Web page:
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WESTPORT, Conn. — Christian Siriano, who turned his atelier into a mask-making machine, took to his Connecticut backyard Thursday for a cozy fashion show complete with picnic baskets for his small in-person crowd, masks on the faces of his models and a dip in his pool for pregnant muse Coco Rocha in a tight red gown with a train.

"We just needed an escape," he told The Associated Press after his cheery parade of ball gowns, prints that included panels from comic books and looks emblazoned in black and white with a simple message: "VOTE."

For the rest of the fashion industry, Siriano livestreamed the show on a sunny, mild day, with his garden as backdrop and his grass as runway. It was a rare New York Fashion Week show to include physical guests, something he said both he and his clothes sorely required.

"I was scared people weren't going to come all the way out here," he said. "I just felt like my clothes, they need to be seen, and I've been sitting at home depressed. Really, I just wanted to have some fun."

Siriano's spring-summer collection, not quite as expansive as usual, was inspired in part by some of the things he's been doing in quarantine, watching movies that he loved as a child ("The Wizard of Oz" and "Clueless" among them), reading old comic books his mom sent, and painting and sketching in the home he moved into in April. His new digs have already made it into Architectural Digest.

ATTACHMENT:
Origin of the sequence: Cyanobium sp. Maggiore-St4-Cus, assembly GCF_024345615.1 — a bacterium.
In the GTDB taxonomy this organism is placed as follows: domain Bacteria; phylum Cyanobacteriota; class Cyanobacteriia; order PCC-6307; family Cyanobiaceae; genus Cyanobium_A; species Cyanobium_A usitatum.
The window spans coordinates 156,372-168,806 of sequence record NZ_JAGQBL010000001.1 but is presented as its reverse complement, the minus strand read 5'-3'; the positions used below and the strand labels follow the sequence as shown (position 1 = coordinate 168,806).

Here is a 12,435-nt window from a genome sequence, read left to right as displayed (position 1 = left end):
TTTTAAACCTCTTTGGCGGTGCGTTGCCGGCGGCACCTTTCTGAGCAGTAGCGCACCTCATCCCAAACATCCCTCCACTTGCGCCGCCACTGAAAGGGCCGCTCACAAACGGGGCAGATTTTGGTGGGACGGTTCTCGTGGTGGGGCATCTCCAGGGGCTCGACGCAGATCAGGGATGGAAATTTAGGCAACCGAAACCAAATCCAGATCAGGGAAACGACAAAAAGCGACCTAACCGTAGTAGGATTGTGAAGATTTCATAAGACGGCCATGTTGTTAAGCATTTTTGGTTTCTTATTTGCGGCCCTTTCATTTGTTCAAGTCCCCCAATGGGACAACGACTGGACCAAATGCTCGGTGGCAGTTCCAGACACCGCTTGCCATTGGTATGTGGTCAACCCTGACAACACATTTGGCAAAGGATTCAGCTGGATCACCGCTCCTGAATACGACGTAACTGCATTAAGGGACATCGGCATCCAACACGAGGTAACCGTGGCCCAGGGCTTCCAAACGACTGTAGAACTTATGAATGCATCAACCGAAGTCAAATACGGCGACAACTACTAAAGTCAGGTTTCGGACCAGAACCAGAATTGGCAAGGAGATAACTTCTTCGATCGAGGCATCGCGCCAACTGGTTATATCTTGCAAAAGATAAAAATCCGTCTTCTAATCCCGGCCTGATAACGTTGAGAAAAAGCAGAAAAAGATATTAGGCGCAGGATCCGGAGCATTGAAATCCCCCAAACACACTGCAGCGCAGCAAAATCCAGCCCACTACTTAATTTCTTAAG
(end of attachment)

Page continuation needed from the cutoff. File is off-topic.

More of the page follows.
The daisies in his garden led him to dangle flowers that bounced on a sunny yellow tulle gown. His comic books became gray and black cartoon panes on a trouser and jacket set.

Siriano has been cooking more in quarantine, shopping for produce at a farmer's stand near home.

Like so many others in fashion, the pandemic hasn't been easy for Siriano business wise. He quickly converted his operations to making masks for essential workers (about a million so far) after the pandemic hit, but he had to furlough workers and close a store.

So how has he survived in quarantine?

"Staying in this house, and just trying to create," Siriano said. "Doing this, honestly, is what got me through it. I was sketching every day, just trying to play around."


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